The consequences of unconstitutionality
Last week, the D.C. Circuit Court of Appeals ruled President Obama’s “recess” appointments to the National Labor Relations Board (NLRB) were unconstitutional. Mark Levin’s Landmark Legal Foundation successfully argued the appointments were not done during a congressional recess, which means the case may go to the Supreme Court.
What happens next is up in the air, but the Supreme Court’s decision could reverberate through the entire economy. Brad Plumer at the Washington Post Wonk Blog examined some potential results if the appointments are ruled unconstitutional:
If the ruling stands — and that’s still a question mark — it would mean two big things for the five-member labor board. First, the NLRB would have just one valid appointee left, which would prevent it from deciding any further labor cases. (At least three sitting members are needed for a quorum, though the board could still hold union elections and investigate unfair practices.)
Second, and just as significantly, hundreds of NLRB decisions that have been handed down since January 4, 2012 would suddenly become invalid. That includes rulings on everything from how workers can use social media to regulations on union dues-checkoffs.
According to Plumer, the consequences of not having a quorum are numerous. Quoting a former NLRB Chairman, employers will have the power to ignore a decision by employees to form a union, employers will be able to interfere with union affairs, and “most companies will not voluntarily deal with a union.”
Plumer also outlines just a few of the decisions that would be overturned if the NLRB appointments were found to be unconstitutional. They include decisions related to social media, requirements for employers to give more information than they want to, and rules on employer requirements for the collection of union dues.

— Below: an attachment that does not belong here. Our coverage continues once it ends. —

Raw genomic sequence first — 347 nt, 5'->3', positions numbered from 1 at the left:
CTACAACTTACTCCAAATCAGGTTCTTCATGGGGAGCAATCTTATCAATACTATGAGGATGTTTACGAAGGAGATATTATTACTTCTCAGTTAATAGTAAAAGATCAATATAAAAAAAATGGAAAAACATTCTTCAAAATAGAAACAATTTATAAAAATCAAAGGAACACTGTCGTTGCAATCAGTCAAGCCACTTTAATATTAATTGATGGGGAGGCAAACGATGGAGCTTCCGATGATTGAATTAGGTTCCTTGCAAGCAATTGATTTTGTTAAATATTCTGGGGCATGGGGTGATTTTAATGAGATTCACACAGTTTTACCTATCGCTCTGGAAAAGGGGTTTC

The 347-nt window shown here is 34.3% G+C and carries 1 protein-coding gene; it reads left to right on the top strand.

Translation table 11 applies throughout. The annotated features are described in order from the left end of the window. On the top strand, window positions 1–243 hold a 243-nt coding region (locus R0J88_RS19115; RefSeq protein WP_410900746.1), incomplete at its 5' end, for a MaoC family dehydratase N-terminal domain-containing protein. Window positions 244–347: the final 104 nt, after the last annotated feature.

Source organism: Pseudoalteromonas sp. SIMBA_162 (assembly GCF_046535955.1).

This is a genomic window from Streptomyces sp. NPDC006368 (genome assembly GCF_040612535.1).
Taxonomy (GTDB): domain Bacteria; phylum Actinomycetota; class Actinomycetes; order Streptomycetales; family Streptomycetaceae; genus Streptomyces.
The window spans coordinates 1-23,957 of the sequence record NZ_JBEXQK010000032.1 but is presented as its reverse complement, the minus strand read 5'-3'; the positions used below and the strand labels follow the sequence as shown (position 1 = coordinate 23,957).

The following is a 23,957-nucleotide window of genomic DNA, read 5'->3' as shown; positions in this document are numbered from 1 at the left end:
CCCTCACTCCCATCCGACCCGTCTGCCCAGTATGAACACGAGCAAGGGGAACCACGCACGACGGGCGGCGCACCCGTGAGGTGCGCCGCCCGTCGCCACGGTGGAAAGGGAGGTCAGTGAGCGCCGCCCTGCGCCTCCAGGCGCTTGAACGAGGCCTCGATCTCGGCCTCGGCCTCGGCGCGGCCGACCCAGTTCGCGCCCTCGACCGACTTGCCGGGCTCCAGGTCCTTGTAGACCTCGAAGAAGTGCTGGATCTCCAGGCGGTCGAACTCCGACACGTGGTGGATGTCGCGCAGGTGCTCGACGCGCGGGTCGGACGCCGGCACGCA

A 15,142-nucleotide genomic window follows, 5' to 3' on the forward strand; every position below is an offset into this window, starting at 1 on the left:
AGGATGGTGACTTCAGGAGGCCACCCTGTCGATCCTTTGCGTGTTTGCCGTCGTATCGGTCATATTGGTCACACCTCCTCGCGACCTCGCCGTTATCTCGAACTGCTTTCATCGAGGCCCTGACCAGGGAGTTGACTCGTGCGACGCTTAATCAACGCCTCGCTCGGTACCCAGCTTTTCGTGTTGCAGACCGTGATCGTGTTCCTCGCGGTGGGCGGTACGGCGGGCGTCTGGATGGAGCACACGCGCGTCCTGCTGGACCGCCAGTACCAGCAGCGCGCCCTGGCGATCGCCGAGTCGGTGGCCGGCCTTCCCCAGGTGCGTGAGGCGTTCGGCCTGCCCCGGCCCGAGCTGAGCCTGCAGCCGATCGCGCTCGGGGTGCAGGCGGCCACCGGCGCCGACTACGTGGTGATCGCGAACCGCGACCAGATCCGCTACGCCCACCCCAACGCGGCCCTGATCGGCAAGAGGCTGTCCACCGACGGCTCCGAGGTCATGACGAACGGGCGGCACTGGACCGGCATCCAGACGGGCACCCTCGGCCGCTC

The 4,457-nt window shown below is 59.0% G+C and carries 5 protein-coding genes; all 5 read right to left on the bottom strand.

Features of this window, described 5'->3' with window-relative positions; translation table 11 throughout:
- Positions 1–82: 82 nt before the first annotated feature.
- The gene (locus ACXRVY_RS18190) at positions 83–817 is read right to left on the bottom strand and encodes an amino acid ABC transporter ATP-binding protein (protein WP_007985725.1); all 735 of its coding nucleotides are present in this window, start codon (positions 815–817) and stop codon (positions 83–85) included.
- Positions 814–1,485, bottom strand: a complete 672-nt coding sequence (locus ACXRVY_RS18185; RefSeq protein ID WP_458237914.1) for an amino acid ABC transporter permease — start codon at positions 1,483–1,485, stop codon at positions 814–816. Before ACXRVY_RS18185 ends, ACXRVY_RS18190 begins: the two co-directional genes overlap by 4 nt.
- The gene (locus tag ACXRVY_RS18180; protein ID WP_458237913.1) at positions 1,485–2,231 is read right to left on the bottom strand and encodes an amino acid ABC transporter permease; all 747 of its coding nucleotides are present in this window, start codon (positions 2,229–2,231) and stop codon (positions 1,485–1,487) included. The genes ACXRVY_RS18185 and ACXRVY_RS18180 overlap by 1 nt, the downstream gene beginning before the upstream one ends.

According to James Sherk, Senior Fellow in Labor Policy at The Heritage Foundation, in a statement to Tea Party Patriots, the results of a paralyzed Board would be mixed, though largely favorable to employees and employers alike:
The most important thing the Supreme Court would do if it overturned the President’s appointments is re-affirm the separation of powers. With the NLRB appointments the President acted by executive fiat instead of with the constitutionally required “advise and consent” of the Senate.
Overturning the appointments would paralyze the Board. This would prevent the Board from engaging in its routine duties. But given the Board’s tendency shift from being a neutral arbitrator of workplace disputes to reinterpreting the law to benefit unions at the expense of both nonunion workers and employers (consider the lawsuit against Boeing for creating jobs in South Carolina instead of Washington State), a paralyzed Board is not the worst thing in the world. It would protect businesses and employees from activist decisions tilted to benefit unions.
Plumer closes by noting the NLRB would be very dysfunctional if the appointments were overturned and the Senate did not quickly approve new members, though this isn’t necessarily a bad thing. Dysfunction is far more preferable than smooth transitions between bad and/or unconstitutional policies.
When it comes to this potential Supreme Court case, or the still-pending Obamacare lawsuits wending their way through the court system, the consequences of overturning existing laws is the center of a great deal of attention. At the end of the day, however, the consequences of violating the Constitution are far worse, as we have seen in the last century of ever-greater violations of the natural rights of Americans protected by the Constitution. From the perspective of a Tea Party Patriot, the consequences of a fully-functioning National Labor Relations Board are far worse than a free markets dictated by supply-and-demand not political connections or preferences.